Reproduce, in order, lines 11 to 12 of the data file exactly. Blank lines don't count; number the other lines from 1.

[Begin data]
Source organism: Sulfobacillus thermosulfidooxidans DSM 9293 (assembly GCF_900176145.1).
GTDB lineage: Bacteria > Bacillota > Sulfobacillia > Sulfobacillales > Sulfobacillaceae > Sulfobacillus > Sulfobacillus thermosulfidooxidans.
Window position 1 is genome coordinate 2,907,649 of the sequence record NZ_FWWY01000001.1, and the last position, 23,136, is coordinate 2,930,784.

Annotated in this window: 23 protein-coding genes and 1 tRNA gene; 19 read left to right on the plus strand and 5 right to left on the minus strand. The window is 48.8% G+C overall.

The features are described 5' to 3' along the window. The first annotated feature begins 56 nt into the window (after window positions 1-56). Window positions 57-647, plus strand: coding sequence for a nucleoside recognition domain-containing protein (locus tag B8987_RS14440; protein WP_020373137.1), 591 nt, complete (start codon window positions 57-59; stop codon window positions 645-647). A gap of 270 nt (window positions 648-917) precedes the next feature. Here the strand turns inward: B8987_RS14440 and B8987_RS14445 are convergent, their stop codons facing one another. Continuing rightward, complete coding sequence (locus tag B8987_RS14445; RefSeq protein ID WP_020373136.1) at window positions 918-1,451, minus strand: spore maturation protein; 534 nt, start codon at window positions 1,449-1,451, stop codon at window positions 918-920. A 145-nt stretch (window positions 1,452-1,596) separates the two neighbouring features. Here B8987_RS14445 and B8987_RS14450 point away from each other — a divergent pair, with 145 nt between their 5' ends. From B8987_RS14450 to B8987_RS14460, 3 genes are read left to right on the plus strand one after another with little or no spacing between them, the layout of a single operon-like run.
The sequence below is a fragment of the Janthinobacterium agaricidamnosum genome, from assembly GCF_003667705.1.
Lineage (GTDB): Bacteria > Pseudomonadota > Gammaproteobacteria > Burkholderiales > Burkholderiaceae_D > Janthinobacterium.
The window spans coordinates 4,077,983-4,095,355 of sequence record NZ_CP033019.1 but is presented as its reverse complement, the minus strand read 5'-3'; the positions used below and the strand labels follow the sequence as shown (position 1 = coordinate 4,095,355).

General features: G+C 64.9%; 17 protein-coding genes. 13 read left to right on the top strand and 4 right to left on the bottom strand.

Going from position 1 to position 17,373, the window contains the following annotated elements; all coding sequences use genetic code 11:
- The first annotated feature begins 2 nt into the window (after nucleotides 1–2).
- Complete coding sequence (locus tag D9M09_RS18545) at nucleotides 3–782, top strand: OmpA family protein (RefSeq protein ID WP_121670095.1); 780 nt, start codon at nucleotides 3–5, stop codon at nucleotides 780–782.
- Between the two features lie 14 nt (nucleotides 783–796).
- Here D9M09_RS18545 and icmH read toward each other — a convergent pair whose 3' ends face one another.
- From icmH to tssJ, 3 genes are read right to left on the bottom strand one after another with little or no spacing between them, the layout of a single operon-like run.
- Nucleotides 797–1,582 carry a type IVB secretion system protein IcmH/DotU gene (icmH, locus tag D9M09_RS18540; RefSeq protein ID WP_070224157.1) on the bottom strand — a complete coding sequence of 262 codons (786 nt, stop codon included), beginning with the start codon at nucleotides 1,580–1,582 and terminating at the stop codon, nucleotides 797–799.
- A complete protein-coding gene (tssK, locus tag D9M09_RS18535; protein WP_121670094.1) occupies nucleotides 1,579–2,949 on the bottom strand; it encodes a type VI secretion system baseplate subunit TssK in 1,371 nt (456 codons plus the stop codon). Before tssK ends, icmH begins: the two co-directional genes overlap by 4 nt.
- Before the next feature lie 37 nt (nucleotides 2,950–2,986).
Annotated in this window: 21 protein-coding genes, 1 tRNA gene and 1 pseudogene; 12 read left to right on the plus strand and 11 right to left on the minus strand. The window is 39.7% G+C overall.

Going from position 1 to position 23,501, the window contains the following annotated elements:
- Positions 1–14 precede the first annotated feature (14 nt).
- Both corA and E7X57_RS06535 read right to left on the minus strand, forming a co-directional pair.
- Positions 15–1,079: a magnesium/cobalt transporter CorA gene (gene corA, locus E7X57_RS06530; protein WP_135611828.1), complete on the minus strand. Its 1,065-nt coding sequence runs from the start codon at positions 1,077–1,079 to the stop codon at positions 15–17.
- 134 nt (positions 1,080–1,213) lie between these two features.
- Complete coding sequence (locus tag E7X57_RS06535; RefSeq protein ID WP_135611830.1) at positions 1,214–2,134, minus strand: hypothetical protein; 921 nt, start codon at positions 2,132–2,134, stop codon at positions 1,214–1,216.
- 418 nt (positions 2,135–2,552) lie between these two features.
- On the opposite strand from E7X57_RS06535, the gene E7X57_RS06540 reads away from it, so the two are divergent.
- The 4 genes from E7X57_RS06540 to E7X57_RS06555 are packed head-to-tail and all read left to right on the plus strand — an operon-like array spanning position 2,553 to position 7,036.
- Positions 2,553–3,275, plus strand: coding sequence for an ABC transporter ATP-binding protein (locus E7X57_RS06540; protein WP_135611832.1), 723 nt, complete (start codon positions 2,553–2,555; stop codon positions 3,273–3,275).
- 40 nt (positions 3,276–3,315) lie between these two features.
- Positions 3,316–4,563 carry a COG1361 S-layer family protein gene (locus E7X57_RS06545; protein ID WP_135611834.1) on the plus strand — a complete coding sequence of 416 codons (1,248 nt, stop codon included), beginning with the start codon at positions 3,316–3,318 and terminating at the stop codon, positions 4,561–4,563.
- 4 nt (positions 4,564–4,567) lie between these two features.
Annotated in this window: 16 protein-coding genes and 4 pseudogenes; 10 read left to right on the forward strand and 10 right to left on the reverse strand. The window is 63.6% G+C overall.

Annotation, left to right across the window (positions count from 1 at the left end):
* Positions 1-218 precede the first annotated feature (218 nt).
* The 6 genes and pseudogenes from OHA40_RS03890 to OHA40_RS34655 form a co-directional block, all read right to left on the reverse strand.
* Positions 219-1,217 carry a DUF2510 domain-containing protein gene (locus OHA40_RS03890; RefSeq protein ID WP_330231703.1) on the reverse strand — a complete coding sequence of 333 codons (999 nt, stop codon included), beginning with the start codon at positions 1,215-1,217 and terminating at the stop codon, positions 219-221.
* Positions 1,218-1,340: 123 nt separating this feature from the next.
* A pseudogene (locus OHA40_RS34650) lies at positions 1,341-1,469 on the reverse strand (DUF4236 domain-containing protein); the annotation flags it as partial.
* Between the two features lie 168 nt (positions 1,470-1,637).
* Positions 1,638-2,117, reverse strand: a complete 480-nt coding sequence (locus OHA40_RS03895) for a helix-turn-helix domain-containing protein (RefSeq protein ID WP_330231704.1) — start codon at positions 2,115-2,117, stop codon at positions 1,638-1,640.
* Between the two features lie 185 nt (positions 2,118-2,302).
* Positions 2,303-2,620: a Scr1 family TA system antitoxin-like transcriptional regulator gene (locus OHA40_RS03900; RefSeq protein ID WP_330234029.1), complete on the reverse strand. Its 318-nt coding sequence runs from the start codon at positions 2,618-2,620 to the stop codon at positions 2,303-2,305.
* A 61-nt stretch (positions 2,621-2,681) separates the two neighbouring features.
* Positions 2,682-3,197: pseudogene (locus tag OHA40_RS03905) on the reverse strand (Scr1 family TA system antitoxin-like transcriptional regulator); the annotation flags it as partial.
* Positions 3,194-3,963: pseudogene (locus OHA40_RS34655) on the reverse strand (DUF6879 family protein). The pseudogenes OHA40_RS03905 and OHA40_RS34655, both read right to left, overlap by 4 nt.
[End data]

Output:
- The first annotated feature begins 2 nt into the window (after nucleotides 1–2).
- Complete coding sequence (locus tag D9M09_RS18545) at nucleotides 3–782, top strand: OmpA family protein (RefSeq protein ID WP_121670095.1); 780 nt, start codon at nucleotides 3–5, stop codon at nucleotides 780–782.